Healthcare is a critical and complex service sector with a sizable environmental “footprint” – with greenhouse gas emissions estimated at 5-10% of the national total in developed economies like Canada and the USA. As in all other sectors, the environmental footprint of healthcare can ultimately be linked to public health harms – which studies estimate are on par with those from preventable medical errors. Yet, little is known about the breakdown of emissions sources. Some, like hospital energy use, are obvious. But others, like the supply-chains of pharmaceuticals and a myriad of other products used in healthcare, are not so obvious.
Alex Cimprich, a PhD candidate in the School of Environment, Enterprise, and Development, is among a growing national and international network of clinicians and researchers working to measure and manage environmental sustainability in healthcare. In this talk, Alex will present his innovative doctoral work, in which he systematically assessed the carbon footprint, and other environmental aspects, of a 40-bed hospital in British Columbia. In that study, Alex combined a wealth of hospital-specific data (covering energy and water use, waste generation, patient transportation, and much more) with new generic data compiled for approximately 200 goods and services used in healthcare. Alex’s work provides an unprecedented level of comprehensiveness and detail to inform decision-making for environmental sustainability in healthcare. But this is just the beginning of a larger vision. outcomes, hospitalization and loss of independent living at home. Emerging medication technology has the potential to address medication management challenges. However, appropriate selection and monitoring of the use of technology is necessary to ensure expectations in adherence and health outcomes are realized.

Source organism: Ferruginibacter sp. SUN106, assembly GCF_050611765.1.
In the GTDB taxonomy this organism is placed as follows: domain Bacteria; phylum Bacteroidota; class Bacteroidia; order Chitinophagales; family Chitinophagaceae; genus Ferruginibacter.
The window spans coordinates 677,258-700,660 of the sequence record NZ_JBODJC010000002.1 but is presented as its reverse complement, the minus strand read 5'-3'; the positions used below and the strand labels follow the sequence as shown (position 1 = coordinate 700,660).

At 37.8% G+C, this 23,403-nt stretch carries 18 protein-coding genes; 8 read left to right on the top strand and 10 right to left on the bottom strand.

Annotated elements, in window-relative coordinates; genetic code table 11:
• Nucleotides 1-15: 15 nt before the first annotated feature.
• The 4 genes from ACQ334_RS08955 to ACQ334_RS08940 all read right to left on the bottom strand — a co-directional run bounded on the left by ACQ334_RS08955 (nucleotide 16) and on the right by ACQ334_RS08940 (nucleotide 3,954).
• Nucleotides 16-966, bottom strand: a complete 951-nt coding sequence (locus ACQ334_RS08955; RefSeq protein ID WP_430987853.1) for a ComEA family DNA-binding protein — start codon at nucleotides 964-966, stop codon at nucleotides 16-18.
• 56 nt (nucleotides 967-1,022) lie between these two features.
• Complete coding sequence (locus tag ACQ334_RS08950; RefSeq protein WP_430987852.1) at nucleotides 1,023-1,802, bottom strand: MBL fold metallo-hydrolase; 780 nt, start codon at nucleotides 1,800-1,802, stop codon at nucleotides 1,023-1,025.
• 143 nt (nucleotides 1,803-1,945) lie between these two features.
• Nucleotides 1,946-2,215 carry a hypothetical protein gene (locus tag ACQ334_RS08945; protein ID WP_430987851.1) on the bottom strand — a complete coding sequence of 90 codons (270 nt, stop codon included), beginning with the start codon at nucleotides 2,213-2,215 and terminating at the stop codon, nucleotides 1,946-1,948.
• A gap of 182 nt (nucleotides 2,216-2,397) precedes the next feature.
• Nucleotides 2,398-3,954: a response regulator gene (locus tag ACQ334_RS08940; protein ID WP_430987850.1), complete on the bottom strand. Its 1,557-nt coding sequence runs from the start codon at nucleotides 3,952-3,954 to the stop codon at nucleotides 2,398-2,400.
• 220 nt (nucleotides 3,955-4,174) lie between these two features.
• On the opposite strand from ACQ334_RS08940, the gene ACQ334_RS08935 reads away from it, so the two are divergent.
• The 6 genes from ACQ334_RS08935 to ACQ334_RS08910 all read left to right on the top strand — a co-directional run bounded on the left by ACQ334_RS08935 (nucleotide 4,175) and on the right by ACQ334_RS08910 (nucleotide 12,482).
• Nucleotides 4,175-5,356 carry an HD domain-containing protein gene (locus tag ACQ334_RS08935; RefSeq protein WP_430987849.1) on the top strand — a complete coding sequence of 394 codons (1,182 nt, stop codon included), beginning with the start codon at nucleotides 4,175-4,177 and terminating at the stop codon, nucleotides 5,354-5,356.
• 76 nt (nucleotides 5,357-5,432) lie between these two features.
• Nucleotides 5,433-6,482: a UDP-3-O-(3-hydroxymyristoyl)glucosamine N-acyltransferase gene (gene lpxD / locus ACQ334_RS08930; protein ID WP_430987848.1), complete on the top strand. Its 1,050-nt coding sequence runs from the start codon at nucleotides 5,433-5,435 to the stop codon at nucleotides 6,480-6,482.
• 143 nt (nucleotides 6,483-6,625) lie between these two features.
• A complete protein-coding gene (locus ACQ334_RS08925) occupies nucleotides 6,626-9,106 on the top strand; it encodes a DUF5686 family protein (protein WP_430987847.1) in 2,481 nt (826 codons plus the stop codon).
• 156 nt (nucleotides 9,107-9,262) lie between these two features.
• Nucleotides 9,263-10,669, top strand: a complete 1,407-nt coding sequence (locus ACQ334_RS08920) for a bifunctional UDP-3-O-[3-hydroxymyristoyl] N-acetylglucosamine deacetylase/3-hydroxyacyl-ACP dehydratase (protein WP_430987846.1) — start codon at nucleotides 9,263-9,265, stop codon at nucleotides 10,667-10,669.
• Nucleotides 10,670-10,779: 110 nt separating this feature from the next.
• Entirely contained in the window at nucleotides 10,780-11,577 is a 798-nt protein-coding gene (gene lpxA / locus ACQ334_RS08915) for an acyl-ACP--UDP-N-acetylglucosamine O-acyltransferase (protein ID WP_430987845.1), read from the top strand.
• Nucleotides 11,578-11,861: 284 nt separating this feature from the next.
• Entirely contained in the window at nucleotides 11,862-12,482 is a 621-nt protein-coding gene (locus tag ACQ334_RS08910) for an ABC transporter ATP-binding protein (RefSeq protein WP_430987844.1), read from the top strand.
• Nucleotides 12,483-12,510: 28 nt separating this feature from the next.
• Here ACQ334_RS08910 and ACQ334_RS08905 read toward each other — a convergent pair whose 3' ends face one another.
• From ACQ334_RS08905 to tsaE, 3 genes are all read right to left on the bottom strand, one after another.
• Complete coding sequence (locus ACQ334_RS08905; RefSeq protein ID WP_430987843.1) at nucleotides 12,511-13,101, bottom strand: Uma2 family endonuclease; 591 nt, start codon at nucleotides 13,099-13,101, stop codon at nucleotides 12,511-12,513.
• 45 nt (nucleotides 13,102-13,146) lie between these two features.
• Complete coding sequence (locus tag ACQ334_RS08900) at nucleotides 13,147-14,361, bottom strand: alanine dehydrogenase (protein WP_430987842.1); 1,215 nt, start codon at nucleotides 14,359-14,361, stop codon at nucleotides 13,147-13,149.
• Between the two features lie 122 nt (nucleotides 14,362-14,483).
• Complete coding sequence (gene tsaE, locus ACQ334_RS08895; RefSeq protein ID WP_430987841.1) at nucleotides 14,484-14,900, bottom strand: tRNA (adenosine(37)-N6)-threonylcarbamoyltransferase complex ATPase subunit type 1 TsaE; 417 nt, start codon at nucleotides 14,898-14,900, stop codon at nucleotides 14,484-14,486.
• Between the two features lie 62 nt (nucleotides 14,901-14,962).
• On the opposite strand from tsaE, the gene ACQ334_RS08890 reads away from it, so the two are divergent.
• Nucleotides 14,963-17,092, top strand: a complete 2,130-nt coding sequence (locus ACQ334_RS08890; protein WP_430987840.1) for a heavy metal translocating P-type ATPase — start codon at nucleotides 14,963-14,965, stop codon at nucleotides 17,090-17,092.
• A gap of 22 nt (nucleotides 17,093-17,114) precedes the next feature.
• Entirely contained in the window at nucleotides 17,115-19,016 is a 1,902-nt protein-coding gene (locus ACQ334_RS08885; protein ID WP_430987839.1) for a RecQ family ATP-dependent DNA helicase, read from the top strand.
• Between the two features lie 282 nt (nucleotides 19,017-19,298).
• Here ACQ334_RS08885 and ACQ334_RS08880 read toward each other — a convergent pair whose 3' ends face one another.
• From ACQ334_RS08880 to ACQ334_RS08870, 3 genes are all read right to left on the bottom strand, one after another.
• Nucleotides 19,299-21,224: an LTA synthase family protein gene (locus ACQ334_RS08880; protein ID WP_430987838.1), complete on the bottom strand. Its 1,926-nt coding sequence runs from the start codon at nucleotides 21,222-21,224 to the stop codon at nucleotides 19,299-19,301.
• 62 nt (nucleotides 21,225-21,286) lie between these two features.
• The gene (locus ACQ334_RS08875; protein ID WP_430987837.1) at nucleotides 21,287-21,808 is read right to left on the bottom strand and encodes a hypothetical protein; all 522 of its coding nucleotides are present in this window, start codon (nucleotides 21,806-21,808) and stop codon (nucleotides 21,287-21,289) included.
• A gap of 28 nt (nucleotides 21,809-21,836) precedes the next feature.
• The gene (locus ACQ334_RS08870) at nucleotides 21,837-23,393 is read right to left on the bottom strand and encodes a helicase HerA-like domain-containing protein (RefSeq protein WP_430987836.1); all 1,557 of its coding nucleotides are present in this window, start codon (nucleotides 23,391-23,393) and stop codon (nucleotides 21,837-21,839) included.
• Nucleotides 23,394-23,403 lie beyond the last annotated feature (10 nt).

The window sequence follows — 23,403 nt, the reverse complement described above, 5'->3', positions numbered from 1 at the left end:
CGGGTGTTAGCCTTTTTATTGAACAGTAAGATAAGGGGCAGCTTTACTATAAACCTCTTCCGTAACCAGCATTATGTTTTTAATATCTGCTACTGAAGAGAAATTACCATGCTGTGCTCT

PhD Candidate, Alex Cimprich
Alex is a PhD candidate, defending in July 2022, in the School of Environment, Enterprise and Development (SEED) at the University of Waterloo. Within the broader field of Sustainability Management, Alex’s research looks through the lens of Industrial Ecology – the study of material and energy flows through the economy, and the implications for sustainable development. Alex’s current research applies an industrial ecology approach to sustainability management in the healthcare sector.